The year 2023 was one of milestones for DENS. The start-up's clean generators and batteries can now be found on many a construction site. Symbolic was DENS' move into the large building that solar car builder Lightyear left behind. Top executive Max Aerts (32) looks back on the bumpy road to success.
Exactly one year ago it was. In that first week of January 2023, Dens moved into a huge white tent on the Automotive Campus in Helmond. Techies from the start-up were tinkering together batteries and generators that run on hydrozine, also known as formic acid, a sustainable alternative to diesel. 'Not ideal such a tent, but workable,' looks back at the start-up's young ceo, Max Aerts (32). 'We had to do something anyway. So put in some heaters, put on warm sweaters and go.'
It was an emergency move. Thanks to the nitrogen crisis, Dens had embarked on a growth spurt. All at once there was a demand for excavators, crane trucks and other heavy equipment that did not emit pollutants. Especially after the cancellation of the construction exemption for nitrogen emissions at the end of 2022. Since then, construction has only been allowed if it is certain that vulnerable natural areas will not suffer damage.
'The nitrogen crisis has caused enormous misery, of course, but it has given us a boost'
says Aerts. Until then, hardly anything was happening on sustainability in construction. Now something that used to be only desirable was suddenly a necessity. In many large projects it is: build emission-free or don't build.'And Dens offers solutions for exactly that problem, with clean generators and batteries that can provide large machines with electricity in places where there is no electricity.Only: where were they going to assemble all those batteries and generators? At 800 m2, their former premises were far too small. Aerts: 'We wanted to build a new location on campus, but ran into the full electricity grid.' The start-up couldn't get a large power connection elsewhere in the area either. 'We were really stuck.' So the company ended up in a tent in the middle of winter.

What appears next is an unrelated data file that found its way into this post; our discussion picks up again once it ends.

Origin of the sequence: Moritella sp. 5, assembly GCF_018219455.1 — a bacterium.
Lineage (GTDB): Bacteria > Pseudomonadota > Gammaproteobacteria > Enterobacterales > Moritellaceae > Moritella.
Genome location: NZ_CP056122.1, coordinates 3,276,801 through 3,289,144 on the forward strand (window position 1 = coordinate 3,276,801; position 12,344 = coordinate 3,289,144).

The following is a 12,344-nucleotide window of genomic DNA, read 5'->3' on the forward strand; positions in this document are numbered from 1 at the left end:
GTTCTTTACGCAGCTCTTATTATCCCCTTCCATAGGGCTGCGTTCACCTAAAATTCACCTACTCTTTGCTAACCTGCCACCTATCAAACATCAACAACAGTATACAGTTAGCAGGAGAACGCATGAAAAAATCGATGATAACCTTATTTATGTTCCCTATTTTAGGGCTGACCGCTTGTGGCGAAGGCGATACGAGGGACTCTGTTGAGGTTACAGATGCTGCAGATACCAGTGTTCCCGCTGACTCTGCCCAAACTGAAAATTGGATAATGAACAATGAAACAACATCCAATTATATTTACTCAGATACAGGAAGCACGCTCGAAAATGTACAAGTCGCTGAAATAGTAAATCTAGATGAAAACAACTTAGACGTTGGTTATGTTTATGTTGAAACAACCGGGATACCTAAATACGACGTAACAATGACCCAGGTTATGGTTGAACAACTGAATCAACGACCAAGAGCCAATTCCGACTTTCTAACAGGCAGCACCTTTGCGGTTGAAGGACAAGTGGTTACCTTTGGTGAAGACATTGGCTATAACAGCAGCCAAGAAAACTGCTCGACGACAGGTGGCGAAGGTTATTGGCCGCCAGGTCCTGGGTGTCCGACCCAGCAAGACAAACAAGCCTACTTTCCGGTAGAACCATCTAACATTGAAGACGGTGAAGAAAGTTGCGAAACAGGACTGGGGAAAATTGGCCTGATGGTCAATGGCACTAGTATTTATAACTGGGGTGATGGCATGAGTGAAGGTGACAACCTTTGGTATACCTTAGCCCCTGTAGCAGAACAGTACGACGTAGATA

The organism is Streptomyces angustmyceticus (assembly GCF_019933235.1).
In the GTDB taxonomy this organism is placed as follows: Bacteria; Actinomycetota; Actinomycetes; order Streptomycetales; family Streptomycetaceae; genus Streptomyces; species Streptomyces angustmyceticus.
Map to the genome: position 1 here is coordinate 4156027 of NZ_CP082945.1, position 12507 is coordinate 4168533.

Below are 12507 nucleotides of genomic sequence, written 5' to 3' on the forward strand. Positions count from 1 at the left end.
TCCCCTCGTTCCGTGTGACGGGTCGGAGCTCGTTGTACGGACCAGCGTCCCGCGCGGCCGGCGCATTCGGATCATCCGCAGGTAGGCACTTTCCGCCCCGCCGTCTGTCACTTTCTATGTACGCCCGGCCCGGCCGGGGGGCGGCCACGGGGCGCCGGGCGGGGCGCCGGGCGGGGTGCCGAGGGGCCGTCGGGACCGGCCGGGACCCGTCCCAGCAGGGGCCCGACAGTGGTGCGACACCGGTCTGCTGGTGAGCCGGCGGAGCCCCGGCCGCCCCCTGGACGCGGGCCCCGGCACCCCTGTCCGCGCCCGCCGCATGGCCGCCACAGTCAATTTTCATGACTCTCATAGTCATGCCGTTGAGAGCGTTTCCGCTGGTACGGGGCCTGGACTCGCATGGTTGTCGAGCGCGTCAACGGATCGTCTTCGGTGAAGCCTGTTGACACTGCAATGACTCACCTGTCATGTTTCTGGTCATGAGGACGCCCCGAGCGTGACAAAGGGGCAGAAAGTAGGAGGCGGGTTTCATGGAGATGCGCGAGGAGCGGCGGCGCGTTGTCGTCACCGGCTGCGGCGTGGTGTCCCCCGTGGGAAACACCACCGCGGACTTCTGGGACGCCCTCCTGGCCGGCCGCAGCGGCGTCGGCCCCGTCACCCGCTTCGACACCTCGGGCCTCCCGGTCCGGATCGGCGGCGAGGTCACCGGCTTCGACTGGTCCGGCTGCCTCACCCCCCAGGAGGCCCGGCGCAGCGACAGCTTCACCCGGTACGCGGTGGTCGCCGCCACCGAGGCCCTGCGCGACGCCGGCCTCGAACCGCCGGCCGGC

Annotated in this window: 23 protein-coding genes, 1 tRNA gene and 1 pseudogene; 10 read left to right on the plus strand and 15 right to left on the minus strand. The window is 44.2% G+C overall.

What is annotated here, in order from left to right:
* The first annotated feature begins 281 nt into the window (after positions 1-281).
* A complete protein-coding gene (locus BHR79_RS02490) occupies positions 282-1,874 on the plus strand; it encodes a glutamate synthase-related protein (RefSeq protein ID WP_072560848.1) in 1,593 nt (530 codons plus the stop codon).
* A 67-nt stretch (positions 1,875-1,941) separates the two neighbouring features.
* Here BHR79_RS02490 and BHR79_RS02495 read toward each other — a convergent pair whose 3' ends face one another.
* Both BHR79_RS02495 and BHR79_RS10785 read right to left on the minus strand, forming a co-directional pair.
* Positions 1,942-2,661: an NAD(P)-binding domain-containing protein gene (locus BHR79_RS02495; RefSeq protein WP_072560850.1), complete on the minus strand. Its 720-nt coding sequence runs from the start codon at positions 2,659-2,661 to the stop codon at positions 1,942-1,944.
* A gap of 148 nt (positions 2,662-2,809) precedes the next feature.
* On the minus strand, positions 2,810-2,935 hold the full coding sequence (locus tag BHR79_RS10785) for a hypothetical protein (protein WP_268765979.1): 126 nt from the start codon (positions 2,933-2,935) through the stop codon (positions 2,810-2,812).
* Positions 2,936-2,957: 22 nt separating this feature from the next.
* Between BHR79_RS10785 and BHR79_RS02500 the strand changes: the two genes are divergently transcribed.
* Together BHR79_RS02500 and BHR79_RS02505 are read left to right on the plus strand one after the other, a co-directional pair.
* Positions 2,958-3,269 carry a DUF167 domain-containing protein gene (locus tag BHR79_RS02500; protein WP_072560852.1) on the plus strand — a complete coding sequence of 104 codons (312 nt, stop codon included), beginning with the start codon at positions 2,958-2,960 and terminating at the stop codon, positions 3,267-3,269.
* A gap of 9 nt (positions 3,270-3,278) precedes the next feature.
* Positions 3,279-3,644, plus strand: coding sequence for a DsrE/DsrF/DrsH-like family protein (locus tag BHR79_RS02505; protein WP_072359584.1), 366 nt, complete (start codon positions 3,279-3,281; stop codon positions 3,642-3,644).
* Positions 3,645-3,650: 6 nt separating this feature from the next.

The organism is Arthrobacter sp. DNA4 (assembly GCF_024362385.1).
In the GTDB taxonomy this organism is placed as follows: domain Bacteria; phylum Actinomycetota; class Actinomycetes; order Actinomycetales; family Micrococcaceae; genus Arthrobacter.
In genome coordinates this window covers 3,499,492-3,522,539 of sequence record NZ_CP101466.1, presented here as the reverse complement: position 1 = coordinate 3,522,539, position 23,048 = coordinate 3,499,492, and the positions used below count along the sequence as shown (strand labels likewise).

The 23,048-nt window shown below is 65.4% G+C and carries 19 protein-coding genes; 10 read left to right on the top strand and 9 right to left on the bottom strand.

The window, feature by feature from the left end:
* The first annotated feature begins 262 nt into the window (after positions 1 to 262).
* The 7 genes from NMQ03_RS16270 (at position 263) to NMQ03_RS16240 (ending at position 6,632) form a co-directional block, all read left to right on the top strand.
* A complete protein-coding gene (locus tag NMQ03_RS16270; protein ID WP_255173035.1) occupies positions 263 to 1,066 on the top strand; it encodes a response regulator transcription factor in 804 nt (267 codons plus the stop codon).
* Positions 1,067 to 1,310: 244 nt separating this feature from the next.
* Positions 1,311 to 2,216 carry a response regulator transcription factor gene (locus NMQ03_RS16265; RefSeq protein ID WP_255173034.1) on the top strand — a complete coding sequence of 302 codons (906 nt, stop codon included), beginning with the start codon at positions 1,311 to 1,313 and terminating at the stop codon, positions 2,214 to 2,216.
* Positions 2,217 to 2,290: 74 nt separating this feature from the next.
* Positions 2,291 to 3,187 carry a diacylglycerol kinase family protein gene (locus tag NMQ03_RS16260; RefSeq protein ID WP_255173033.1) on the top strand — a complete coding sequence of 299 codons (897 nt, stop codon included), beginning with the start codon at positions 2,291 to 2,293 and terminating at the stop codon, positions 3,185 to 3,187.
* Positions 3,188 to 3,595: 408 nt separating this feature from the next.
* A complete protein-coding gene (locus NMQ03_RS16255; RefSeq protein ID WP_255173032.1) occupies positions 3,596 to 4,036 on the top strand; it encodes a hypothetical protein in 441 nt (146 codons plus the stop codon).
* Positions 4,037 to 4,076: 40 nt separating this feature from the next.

And then Lightyear went bankrupt in late January. Holland's pet company had to lay off 600 employees and cease production of their solar cars while feverishly searching for new investors with deep pockets. In April, Lightyear managed to continue in a very slimmed-down form, but they no longer needed that beautiful, spacious production location, about 100 meters from DENS.Thus, the implosion of one green start-up turned out to be a blessing for another. Dens was able to move into Lightyear's building in mid-May. The only thing now reminiscent of the hip car builder is a partition wall between the production hall and the canteen showing the solar car. 'A little reminder of what can go wrong,' says Aerts as he gives a tour of the production area.Instead of futuristic cars, aggregates are now being keyed together here. From the outside, they look like an average shipping container, but it soon becomes clear how much technology is inside those white boxes. The tour takes you past some sort of super-sophisticated meter boxes and other electrical engineering marvels under construction. In the lab where Dens does chemistry research, glass flasks stand in test stands with countless cords and wires.